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Guy is the guy to cheer Mac faithful

Published Sep. 16, 2005

You're sitting in an airport lobby banging away on your laptop computer. A stranger interrupts. "Why do you have THAT computer?" he demands. "Did your boss make you get it?"

Some wandering crank, or a member of a strange new airport cult?

More likely, it's another Apple Computer Inc. zealot on a mission from Guy.

Guy is Guy Kawasaki, the "evangelist" employed by Apple Computer Inc. to help reverse its declining fortunes by serving as cheerleader to the Macintosh faithful. As part of his campaign, he is publishing an Internet missive called "A List of Simple Things You Can Do to Save Apple Computer."

Among the tips:

"When you see people using a PC, ask them if their company forced them to use it."

"If you hear a store clerk spreading ignorance and lies, wait until the clerk has left and go talk to the customer."

"Strike up a conversation with people using Macintosh. Reinforce that they did the right thing."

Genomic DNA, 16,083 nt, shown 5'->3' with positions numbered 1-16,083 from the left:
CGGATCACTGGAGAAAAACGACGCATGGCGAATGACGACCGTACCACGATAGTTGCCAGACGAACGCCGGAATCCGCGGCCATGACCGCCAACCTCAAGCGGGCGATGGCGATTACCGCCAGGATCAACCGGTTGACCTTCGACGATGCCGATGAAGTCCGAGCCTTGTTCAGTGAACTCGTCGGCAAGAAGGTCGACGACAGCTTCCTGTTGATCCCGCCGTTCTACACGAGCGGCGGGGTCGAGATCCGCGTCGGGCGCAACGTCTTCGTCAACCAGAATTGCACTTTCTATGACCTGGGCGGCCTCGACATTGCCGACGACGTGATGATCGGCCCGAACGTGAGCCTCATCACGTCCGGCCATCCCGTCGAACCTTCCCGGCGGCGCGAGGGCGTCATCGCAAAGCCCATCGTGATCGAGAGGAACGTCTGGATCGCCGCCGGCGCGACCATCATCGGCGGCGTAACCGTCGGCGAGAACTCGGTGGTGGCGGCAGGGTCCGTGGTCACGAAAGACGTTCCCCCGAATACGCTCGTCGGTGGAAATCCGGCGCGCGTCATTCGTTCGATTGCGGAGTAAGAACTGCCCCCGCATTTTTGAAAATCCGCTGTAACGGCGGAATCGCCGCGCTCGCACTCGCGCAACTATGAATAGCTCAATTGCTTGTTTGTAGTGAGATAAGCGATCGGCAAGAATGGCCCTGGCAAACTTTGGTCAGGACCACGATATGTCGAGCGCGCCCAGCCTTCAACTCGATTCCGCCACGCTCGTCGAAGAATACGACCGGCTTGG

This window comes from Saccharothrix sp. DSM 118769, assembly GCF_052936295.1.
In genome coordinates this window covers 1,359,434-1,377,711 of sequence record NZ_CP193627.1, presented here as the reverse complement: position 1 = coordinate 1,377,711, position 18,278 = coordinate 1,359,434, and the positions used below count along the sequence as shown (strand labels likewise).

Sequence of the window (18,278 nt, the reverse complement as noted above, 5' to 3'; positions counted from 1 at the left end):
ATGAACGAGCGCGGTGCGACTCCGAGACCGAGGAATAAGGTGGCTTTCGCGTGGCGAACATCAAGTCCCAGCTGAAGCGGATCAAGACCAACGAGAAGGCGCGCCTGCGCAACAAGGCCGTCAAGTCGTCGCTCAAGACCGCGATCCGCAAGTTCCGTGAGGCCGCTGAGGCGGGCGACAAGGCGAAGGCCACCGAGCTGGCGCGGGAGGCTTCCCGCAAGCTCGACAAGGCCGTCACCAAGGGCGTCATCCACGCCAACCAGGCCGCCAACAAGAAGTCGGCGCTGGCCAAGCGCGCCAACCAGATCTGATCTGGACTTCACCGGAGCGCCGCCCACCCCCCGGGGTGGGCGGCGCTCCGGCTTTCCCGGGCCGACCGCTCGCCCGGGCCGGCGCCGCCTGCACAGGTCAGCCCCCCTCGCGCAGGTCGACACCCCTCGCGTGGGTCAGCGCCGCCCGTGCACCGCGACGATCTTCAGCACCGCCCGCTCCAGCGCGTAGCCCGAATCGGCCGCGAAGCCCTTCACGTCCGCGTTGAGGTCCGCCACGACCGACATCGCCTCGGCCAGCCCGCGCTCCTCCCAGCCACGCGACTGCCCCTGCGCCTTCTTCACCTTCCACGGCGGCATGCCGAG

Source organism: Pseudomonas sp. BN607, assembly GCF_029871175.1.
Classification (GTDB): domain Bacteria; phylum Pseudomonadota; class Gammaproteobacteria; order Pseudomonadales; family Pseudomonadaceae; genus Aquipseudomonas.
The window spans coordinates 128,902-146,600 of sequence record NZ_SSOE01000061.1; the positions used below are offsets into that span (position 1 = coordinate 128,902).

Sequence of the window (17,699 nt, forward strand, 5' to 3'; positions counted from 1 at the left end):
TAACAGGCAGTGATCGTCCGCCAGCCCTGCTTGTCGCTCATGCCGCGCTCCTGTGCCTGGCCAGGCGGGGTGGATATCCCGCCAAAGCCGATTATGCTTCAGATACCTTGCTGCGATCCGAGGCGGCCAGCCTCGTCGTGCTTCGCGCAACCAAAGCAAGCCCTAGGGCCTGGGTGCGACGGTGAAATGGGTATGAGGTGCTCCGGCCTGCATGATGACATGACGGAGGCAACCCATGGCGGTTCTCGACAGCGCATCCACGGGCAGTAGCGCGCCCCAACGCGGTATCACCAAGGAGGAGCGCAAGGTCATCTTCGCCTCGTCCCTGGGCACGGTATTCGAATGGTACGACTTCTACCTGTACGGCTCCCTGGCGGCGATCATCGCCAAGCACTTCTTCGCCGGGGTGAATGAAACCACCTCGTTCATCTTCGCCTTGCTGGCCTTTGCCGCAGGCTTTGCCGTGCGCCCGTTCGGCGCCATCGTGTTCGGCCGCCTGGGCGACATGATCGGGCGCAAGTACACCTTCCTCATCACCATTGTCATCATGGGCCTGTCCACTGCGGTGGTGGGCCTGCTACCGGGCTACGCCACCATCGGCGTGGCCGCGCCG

"When you stay at a hotel, go see if there are Macintoshes in the business center."

"Wear Macintosh garb to show the world we're not crawling into holes and dying."

"Ask clerks why there aren't more Macintosh models for sale."

Of course, these days, the clerks may answer the last question: "Because Apple itself has recalled them due to manufacturing glitches."

Kawasaki estimates more than 30,000 people have seen the Internet letter, judging from the size of his mailing list. He doesn't know of anyone who has actually followed his suggestions, and there have been no reports of airport altercations between Mac and Windows users.

But that's not to say he doesn't have clout. Once, discovering an online poll about Apple's prospects, he suggested to his readers that they take part _ resulting in a 96 percent vote of confidence. "No Internet poll is safe from us," he adds.

Kawasaki laughs away any suggestion that deploying Apple loyalists to badger non-Mac computer users might be a bit counterproductive.

"My goal is to foster enthusiasm, loyalty and zeal," he said. "I am trying to be a transition between Macintosh's good old days and its future good old days."